Noonan:  I still stand by my initial argument that since it is conceived from two humans, a fetus can become human. Agreeably, the embryo is still young, but that does not change the fact that it has the potential to experience emotion and become sentimental, which are human traits. In this regard, killing it at the development stage denies such a being the chance to become a person. It is absurd to claim that somebody with experiences and memories is more deserving of life than one who has none. Is this to say that when an adult loses his or her memory, he is not fit to live?

Warren: You dwell so much on the fact that abortion is unfair and a form of murder because the species in question is human. Nevertheless, if your argument is correct, we should stop killing animals as well. As an opponent of abortion, you dwell on the matter of humanity and the taking an innocent life. You must agree that animals that are killed for food are also innocent, have memory, and the capacity to balance the ecosystem as long as they are alive. However, if you study a zygote, you will find that the creature is still in the formative stages. Nonetheless, being human is more than being of the species since one should be a person with emotions and morals.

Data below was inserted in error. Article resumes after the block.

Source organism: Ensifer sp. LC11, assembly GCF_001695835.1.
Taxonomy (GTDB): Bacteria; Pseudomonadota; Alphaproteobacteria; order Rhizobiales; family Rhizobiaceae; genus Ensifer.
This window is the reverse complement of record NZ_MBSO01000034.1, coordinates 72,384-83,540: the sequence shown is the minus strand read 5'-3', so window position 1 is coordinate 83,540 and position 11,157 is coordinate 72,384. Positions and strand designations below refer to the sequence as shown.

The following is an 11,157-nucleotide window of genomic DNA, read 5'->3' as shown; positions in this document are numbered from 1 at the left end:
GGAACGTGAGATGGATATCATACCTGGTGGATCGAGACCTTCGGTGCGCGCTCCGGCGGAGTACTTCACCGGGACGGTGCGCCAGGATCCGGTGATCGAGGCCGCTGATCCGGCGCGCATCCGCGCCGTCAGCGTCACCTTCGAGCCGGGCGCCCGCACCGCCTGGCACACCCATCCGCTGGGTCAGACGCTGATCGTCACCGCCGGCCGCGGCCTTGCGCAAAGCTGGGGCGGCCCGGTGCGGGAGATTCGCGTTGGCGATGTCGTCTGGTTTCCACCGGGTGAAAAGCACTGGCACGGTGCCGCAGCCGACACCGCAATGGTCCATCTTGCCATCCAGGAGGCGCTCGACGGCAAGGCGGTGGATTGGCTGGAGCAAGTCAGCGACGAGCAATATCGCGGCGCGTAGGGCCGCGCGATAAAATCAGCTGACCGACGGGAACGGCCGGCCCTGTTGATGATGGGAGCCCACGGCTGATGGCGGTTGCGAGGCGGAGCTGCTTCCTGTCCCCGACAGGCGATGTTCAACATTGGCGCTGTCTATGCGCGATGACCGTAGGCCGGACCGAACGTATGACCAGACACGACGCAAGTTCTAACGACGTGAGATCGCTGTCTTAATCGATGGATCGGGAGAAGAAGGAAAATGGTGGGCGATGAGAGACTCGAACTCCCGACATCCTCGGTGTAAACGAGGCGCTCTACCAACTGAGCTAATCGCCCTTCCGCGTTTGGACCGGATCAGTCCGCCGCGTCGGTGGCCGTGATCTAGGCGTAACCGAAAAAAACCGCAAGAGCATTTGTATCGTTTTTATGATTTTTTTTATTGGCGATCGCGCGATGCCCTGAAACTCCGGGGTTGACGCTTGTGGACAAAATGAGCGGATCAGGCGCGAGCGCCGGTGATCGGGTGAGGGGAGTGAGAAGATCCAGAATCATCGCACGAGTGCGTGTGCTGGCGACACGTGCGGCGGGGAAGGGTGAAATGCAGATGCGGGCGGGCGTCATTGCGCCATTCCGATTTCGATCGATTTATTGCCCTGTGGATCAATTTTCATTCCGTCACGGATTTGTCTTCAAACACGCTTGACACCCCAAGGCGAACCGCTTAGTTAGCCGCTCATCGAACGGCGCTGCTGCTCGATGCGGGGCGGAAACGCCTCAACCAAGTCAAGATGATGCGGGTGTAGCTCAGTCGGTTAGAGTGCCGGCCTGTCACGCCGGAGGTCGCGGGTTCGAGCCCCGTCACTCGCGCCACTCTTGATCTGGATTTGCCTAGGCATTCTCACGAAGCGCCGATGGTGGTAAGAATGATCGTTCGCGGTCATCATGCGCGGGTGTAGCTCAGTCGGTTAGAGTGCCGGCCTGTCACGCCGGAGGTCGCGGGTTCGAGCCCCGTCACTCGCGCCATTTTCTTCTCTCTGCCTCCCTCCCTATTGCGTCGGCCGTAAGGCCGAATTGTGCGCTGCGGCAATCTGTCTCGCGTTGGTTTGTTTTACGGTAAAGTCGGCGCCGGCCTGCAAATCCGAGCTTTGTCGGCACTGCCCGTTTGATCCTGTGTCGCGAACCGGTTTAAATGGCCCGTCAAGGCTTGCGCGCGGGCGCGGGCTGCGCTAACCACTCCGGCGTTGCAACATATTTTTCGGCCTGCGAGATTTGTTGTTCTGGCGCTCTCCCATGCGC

Noonan: Concerning animals, I believe that they are killed for a greater purpose than food, which is to balance the ecosystem. If one species such as the zebra outnumbers other grazers in the jungle, the land carrying capacity will be adversely affected. Thus, I cannot compare fetal termination and animal hunting. Abortion is avoidable because there are people who still seek children even though others seek to terminate their pregnancies. Okay, let us assume that I agree with you, if a zygote has no feelings or memories, it qualifies as a member of species; therefore, killing it is not terminating a human life. Infants are born with the potential to become human since they are non-human from the beginning. If your argument is true, this justifies the killing of infants since they are merely members of a species rather than actual beings.